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added to the list of equivalent conditions in the definition at étale morphism of schemes the pair “smooth+unramified”. Added a remark after the definition on how to read these pairs of conditions.
It would be more readable if the list had been made more compact (e.g. to fit on a small page etc.), say as follows:
A morphism of schemes is étale if the one of the following four equivalent conditions hold:
it is smooth and unramified,
it is smooth and of relative dimension $0$,
it is flat and unramified,
it is formally étale and locally of finite presentation.
BTW, Mariusz Wodzicki was telling us at the Eilenberg conference that smoothness and etalness are better replaced with a bit modified properties which are discovered very recently in the brilliant work of Bhatt and Scholze (aimed at going into the heart of l-adic cohomology theory), though he objected to the term pro-etale there as a bit inappropriate (and suggested stably flat, what is on the other hand overloaded term as well):
At etale morphism of schemes there used to be a complaint query box
+– {: .standout}
This proposition seems to be wrong for 2 reasons; first, A,B,R,S are 2 many symbols. Second, the statement sounds like “etale iff standard smooth” but only the direction “etale implies standard smooth” is true (and can be found in the stacks project). Since I couldn’t find the cited source, I couldn’t look into what the statement is supposed to be, originally. – Konrad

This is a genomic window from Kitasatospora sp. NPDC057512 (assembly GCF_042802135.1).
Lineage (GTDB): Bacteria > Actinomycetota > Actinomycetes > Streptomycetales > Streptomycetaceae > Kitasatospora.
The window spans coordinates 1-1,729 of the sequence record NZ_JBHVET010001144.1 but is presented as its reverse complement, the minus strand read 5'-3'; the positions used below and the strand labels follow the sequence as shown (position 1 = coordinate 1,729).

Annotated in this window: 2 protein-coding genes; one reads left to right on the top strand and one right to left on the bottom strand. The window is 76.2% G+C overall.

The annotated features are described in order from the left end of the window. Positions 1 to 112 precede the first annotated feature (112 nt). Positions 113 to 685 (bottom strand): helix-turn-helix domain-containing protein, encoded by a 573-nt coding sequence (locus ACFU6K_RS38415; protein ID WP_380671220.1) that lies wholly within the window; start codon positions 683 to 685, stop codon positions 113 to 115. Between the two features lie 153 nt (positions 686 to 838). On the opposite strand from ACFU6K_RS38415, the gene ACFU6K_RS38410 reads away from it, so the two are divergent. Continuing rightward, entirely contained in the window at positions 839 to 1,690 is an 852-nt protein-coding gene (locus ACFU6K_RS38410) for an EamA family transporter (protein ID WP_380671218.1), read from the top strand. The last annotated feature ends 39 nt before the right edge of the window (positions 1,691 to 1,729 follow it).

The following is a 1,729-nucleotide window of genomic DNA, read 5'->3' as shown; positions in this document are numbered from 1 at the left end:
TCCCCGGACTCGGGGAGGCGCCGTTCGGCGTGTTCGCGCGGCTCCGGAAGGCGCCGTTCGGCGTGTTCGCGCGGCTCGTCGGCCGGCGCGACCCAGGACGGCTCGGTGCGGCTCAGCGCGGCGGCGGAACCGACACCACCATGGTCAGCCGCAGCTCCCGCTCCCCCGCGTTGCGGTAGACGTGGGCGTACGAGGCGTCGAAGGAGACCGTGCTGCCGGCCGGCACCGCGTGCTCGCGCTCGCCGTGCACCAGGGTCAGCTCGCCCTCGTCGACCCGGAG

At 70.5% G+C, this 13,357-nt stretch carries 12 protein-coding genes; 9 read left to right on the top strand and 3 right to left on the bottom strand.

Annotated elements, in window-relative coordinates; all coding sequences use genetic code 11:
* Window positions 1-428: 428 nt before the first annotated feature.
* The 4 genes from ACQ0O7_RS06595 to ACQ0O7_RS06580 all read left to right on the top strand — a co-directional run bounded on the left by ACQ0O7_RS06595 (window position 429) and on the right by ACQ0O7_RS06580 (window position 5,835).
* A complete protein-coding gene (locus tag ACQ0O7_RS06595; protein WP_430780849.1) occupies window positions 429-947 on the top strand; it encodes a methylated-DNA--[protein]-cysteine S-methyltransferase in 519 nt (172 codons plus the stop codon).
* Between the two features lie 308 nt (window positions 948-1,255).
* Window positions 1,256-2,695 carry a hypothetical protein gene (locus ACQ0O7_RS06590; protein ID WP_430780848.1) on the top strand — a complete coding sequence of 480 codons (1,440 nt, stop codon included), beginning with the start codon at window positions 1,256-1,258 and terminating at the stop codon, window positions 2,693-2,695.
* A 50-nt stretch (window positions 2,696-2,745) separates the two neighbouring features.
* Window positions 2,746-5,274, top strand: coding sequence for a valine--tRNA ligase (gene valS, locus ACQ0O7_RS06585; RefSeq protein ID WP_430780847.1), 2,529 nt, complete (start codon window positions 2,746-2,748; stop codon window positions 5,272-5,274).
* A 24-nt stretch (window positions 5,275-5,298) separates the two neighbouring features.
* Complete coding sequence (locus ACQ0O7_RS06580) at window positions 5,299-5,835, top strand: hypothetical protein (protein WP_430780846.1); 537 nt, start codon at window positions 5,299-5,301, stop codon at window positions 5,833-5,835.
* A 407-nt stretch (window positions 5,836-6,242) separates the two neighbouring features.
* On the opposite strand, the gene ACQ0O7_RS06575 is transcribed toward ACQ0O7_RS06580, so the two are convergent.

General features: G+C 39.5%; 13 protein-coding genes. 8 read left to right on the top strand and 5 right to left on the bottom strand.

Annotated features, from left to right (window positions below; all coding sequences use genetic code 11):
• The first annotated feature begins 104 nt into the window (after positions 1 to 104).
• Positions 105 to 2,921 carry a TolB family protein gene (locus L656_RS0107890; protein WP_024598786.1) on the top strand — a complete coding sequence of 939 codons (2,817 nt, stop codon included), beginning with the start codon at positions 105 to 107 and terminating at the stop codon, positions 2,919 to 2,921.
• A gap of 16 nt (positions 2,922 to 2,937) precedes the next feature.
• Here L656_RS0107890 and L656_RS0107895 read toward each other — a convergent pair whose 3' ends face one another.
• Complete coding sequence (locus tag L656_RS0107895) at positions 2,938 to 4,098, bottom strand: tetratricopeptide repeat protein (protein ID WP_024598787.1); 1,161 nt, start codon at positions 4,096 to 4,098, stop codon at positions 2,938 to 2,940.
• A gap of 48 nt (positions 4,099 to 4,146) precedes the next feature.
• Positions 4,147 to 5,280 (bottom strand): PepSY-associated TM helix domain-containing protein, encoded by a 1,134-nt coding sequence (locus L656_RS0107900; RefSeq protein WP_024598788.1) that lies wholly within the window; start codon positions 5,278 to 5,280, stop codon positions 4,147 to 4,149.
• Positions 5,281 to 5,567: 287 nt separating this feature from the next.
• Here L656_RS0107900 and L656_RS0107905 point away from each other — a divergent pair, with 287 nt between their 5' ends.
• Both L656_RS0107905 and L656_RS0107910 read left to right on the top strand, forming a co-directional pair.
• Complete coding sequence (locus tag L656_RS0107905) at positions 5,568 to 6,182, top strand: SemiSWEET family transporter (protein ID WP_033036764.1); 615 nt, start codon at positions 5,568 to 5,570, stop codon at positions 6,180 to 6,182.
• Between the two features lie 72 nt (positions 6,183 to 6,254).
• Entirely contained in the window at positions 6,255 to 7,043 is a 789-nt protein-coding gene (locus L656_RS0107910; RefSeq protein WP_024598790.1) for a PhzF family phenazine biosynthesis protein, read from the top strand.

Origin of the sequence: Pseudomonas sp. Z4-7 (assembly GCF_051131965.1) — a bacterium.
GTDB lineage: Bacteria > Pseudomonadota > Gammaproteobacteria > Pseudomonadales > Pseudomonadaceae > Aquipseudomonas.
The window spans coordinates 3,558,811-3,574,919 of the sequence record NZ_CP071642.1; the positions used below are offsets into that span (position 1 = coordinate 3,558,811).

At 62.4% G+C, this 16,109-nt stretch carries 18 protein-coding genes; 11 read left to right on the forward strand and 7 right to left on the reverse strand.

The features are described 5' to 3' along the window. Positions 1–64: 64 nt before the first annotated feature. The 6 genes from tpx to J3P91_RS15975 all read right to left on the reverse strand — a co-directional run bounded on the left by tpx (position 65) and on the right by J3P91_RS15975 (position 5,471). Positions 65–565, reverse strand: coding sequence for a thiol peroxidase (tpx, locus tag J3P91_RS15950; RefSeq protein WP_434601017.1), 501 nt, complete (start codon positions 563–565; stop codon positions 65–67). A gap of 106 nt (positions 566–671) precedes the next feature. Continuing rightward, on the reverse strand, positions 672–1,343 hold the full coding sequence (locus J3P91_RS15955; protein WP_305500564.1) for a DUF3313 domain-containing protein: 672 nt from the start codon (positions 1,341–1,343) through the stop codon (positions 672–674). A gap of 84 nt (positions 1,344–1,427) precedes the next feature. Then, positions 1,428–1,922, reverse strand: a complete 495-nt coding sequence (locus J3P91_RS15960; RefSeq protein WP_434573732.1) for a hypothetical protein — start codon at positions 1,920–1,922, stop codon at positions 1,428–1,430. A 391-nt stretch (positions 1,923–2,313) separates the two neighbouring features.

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The first reason is typos (symbol permutations), granted. The second, I am possibly missing something basic, but for the time being I removed the query box and edited the prop to read:
+– {: .num_prop}
A ring homomorphism of affine varieties $Spec(A) \to Spec(B)$ for $Spec(B)$ non-singular and for $A \simeq B[x_1, \cdots, x_n]/(f_1, \cdots, f_n)$ with polynomials $f_i$ is étale precisel if the Jacobian $det(\frac{\partial f_i}{\partial x_j})$ is invertible.
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This appears for instance as (Milne, prop. 2.1).
expanded to statement of the basic closure properties as follows:
+– {: .num_prop}
A composite of two étale morphism is itself étale.
The pullback of an étale morphism is étale.
If $f_1 \circ f_2$ is étale and $f_1$ is, then so is $f_2$.
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(e.g. Milne, prop. 2.11)
+– {: .proof}
Use that an étale morphism is a formally étale morphism with finite fibers, and that $f \colon X \to Y$ is formally étale precisely if the infinitesimal shape modality unit naturality square
$\array{ X &\longrightarrow& \Pi_{inf}(X) \\ \downarrow && \downarrow \\ Y &\longrightarrow& \Pi_{inf}(Y) }$is a pullback square. Then the three properties to be shown are equivalently the pasting law for pullback diagrams.
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